When considering Aristotle’s criteria for a tragic hero, titular character, Othello, executes all four traits. Sympathizing with Othello, the audience feels sorry for him, being a virtuous nobleman and renowned military hero, as his good reputation tumbles downward because of Iago’s manipulation. Given the context, Othello’s character is realistic enough to be relevant to audiences. While he is a noble Venetian and an exemplary warrior, he is dark-skinned Moor, seen as an outcast, and he is extremely jealous and indignant. Another required criterion, Othello’s behavior fits his station in life. A successful commander, Othello is a bold and strong hero, having witnessed many military battles, and regularly throughout the play, characters acknowledge his courage and combative skills. The final feature, singularly goal driven, is seen as Othello plans to kill Desdemona. After he believes that ...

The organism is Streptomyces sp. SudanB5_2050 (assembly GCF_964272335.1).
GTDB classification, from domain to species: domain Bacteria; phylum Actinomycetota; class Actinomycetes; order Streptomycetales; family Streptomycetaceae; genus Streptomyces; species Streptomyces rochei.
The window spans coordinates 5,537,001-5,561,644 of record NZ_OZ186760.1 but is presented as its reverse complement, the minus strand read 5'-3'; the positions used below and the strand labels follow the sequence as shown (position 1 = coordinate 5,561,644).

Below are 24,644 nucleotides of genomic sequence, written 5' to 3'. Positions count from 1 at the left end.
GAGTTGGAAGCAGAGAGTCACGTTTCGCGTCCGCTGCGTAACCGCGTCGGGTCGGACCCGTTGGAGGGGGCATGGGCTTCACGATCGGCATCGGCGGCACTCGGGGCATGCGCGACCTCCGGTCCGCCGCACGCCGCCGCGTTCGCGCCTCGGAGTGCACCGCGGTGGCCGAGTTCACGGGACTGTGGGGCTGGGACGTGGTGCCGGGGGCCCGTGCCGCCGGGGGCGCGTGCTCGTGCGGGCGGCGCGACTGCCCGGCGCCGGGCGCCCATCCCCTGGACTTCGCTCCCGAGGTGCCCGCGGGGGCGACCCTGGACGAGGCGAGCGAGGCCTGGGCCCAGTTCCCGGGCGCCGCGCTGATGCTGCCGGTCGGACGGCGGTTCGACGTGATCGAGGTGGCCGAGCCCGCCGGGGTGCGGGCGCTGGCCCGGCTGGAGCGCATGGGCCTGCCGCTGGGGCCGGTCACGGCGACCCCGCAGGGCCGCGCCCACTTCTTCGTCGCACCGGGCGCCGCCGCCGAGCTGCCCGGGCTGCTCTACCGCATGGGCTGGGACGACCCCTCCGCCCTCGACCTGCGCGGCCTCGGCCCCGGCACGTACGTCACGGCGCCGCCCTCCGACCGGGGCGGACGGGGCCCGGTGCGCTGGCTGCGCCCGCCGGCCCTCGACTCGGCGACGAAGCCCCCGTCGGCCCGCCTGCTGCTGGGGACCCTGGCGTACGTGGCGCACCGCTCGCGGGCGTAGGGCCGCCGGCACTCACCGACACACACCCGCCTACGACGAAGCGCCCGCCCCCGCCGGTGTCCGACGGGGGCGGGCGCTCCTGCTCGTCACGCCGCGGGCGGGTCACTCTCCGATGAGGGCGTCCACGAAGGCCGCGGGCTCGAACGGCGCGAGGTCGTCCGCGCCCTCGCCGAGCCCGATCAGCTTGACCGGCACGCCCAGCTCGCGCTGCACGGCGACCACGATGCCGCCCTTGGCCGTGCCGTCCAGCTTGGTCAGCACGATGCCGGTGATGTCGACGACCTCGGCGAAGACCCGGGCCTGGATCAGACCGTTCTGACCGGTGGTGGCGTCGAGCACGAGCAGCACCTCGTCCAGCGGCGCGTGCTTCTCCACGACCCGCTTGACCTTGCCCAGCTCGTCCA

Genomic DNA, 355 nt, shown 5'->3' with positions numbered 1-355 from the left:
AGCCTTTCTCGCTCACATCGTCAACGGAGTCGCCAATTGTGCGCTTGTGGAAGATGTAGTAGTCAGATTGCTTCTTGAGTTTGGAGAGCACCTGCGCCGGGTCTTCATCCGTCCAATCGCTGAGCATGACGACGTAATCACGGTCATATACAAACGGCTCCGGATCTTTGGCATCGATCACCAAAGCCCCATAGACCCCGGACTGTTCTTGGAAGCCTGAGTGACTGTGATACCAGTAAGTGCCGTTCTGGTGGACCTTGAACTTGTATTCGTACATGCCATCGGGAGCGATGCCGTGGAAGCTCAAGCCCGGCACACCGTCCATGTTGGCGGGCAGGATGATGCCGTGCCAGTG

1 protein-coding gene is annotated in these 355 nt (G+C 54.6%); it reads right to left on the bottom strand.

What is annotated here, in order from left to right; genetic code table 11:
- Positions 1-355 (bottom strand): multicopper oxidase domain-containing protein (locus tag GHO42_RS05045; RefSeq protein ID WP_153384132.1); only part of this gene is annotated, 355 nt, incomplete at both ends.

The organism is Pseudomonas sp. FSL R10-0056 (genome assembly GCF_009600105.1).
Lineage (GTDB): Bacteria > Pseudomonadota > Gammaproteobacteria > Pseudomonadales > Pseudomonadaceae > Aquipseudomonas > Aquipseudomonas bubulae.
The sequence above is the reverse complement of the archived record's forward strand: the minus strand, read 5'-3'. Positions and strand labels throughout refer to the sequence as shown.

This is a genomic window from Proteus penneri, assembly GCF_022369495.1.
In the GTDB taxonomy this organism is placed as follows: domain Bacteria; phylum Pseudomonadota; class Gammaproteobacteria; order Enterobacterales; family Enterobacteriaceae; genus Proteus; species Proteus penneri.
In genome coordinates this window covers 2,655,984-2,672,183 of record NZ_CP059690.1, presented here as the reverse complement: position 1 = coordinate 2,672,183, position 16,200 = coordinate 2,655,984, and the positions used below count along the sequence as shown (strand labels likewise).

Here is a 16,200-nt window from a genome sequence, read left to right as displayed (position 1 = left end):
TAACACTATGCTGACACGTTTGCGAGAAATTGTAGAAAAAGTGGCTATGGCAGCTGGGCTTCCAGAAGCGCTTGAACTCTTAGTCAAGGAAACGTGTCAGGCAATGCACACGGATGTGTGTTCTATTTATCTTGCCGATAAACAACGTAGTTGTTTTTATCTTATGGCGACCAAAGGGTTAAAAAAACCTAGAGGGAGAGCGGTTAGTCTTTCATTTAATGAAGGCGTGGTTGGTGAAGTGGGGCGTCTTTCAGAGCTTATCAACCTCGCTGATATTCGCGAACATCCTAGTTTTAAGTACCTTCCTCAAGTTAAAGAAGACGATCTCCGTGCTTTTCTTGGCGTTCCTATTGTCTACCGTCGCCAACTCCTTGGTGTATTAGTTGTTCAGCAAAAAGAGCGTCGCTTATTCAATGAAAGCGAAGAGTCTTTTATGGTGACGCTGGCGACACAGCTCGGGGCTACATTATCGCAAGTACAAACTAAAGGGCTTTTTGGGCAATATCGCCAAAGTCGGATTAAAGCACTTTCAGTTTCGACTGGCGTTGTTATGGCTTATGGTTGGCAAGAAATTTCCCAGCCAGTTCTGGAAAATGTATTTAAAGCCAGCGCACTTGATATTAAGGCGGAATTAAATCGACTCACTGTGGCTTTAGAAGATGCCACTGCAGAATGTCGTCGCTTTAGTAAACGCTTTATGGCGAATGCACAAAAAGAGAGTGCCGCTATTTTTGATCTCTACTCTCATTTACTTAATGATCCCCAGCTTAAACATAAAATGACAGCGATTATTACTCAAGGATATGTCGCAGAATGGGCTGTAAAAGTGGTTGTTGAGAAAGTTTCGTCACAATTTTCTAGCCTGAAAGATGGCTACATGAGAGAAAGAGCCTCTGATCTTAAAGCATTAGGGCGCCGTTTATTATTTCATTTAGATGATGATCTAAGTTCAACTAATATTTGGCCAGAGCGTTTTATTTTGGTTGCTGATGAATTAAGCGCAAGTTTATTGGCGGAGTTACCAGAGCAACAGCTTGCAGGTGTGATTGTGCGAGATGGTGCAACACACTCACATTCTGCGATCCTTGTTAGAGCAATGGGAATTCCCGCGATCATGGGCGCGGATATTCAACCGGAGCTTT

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...ne and at Iago, who feels no guilt or emotion for the deaths, and who does not justify or admit his selfish reason for exploiting Othello.
Written with themes of jealousy and betrayal, Shakespeare’s Othello is still relevant to a contemporary audience. As a result of his fear of losing his wife and denting his reputation, he commits the ultimate crime of passion, driven only by Iago’s manipulation and capitalization of Othello’s insecurity. In modern day, events like these are common. Atrocities occur through miscommunication and misunderstanding, much like the events between Cassio, Desdemona, and Othello. These are the lessons that Shakespeare, who had a mind beyond his time, tries to convey through all his works. This is what makes him the greatest playwright in history; his writings give insight to the human condition that can be studied in a span of centuries.
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